Friday, May 4, 2012

Bishop Responds to Madness in Madison (Part 2 - School Closing)

Bishop Morlino at a Pro-Life Event
(Wisconsin State Journal Archives)

The other day I did a review of Bishop Joseph Morlino's letter in 2010 to a lay-led revolt over some traditional priests he brought in to help out given the priest shortage.

After investigating the complaints, especially at St. Mary's in Platteville where there was also a school, the bishop explained that the priests were operating within a range of permissible options, and not guilty of working against Vatican II.   Bishop Morlino said in his letter that the priests were staying and the people needed to be mindful that calumny and gossip were gravely sinful.

In this post, we look at how people responded to that 2010 letter. 

The lay people decided to take it up a notch and withhold donations.  St. Mary's relied on part of it's Sunday collection to keep the school afloat.  The Wisconsin State Journal explained back in November of 2010:

The 75-year-old St. Mary's Catholic School is subsidized by the church, which has seen weekly donations fall more than 50 percent in four months, said Myron Tranel, chairman of the church's finance council.  
Rev. John Del Piore of St. Mary's School talks to students
in the hallway in 2010 (Wisconsin State Journal)
The school, with 106 K-8 students, has enough money to operate until at least January but needs an additional $200,000 to keep the facility open through the end of the school year, he said.  

The financial crisis coincides with Madison Bishop Robert Morlino's decision in June to bring in three priests from the Society of Jesus Christ the Priest to lead the parish. The group is based in Spain and known for traditionalist liturgy and devotion to orthodox Catholic teaching. 

Morlino invited priests from the Spanish society to begin serving in the diocese in 2006, primarily in the Sauk City area. There are now eight society priests serving seven churches.  
Their arrival at each church has ushered in similar changes. They reserve the altar server role to boys to encourage more seminarians. They eliminate participation by laypeople in the distribution of communion. And they preach homilies that supporters find refreshingly forthright in stressing Catholic teaching but critics find short on compassion.  
While opposition to the priests has surfaced in other parishes, it has become particularly loud in Platteville, a city of 10,500 people 75 miles southwest of Madison. Fay Stone, a 25-year St. Mary's member, said the priests' decision-making approach seems heavy handed to her. While the Catholic church is not a democracy, some degree of collaboration with parishioners would be nice, she said.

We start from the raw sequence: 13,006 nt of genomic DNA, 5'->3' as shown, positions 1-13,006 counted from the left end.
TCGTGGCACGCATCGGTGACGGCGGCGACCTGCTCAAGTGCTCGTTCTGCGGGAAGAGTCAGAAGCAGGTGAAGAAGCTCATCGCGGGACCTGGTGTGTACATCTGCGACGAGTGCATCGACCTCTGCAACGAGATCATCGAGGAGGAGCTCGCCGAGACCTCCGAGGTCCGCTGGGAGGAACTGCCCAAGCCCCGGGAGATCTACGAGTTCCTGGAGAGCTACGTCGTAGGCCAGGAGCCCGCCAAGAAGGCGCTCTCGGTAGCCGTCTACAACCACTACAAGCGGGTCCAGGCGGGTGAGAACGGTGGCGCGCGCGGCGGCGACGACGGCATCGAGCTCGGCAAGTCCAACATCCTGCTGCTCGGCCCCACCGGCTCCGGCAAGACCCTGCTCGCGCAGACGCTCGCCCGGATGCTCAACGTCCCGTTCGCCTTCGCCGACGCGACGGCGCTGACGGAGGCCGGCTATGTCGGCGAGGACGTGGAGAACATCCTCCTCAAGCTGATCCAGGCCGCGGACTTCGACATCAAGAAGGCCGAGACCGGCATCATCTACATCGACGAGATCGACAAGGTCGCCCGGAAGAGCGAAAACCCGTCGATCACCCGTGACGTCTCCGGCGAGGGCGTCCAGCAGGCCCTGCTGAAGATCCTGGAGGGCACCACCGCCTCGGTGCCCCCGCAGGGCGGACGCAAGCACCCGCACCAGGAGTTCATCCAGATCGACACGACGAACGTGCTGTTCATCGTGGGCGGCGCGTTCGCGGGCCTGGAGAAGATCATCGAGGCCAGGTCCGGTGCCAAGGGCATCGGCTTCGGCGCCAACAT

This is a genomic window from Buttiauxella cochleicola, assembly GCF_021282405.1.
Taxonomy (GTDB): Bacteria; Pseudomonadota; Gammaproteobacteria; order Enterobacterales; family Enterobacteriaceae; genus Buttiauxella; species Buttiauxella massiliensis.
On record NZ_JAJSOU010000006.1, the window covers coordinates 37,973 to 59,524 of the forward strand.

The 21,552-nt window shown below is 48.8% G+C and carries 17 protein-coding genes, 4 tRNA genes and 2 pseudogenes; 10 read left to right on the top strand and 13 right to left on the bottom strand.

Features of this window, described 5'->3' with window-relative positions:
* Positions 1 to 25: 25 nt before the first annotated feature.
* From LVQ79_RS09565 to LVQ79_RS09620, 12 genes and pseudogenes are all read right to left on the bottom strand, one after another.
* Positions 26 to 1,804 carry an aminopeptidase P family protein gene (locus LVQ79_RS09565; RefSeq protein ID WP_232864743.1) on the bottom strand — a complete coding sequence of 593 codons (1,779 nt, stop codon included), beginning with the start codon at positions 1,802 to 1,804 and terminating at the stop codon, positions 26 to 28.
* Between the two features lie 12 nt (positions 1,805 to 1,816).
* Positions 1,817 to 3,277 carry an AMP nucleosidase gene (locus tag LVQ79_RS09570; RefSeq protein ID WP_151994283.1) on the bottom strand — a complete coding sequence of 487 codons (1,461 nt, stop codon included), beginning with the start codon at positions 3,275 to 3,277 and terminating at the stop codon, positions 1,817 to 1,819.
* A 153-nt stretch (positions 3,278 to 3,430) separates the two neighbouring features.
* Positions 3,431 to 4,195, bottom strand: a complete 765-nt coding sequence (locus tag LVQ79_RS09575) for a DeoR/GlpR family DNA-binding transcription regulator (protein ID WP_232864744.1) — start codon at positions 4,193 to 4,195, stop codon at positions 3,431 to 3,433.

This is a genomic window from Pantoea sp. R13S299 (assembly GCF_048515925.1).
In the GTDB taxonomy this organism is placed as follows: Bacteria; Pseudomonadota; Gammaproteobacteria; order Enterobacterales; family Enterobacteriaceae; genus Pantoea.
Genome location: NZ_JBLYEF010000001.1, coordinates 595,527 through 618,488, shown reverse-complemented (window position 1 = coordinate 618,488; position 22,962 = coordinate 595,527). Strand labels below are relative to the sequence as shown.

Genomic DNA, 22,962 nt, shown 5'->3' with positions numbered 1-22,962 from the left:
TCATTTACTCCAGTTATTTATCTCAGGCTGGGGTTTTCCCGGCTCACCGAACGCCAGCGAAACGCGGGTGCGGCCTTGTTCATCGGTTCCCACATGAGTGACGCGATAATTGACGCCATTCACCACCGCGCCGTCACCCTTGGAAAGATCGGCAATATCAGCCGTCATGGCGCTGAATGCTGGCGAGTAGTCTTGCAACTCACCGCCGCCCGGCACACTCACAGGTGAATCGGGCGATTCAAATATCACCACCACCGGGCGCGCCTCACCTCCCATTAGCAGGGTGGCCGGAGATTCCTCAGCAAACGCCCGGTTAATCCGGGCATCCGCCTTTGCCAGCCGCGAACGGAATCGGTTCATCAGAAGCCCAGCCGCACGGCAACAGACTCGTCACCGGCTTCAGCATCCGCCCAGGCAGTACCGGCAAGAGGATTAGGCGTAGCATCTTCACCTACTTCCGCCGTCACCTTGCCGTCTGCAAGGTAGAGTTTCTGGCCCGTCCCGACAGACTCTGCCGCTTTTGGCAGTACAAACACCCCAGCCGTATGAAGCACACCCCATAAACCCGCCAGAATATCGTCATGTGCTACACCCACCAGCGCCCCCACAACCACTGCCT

The priests do retain considerable support in the church.  
"They're teaching morals, and that's what we need," said Barbara Splinter, a 45-year member. "They are following what I've read the pope is for, and he's our leader, so I don't know why people have a problem with it."  
The priests are "being treated very terribly," she added.  
Mike Worachek said he's disappointed that his fellow parishioners aren't giving the priests a chance. "I think people should grow up and face the reality that people are different and you have to accept them for what they are," he said.

Loss of donations has led to the closure of the school. 

That brings us to Bishop Morlino's letter of last week, which explains why it is being closed, and warns people about potential canonical consequences for some behaviors.  News accounts are brushing over some interesting points, especially secular news sources.   The letter is somewhat long to begin looking at in this post and I would hate to skimp on discussion in an effort to keep it short.  This, along with the last post, provides some good background ahead of disgesting what came next.

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The obedient are not held captive by Holy Mother Church; it is the disobedient who are held captive by the world!
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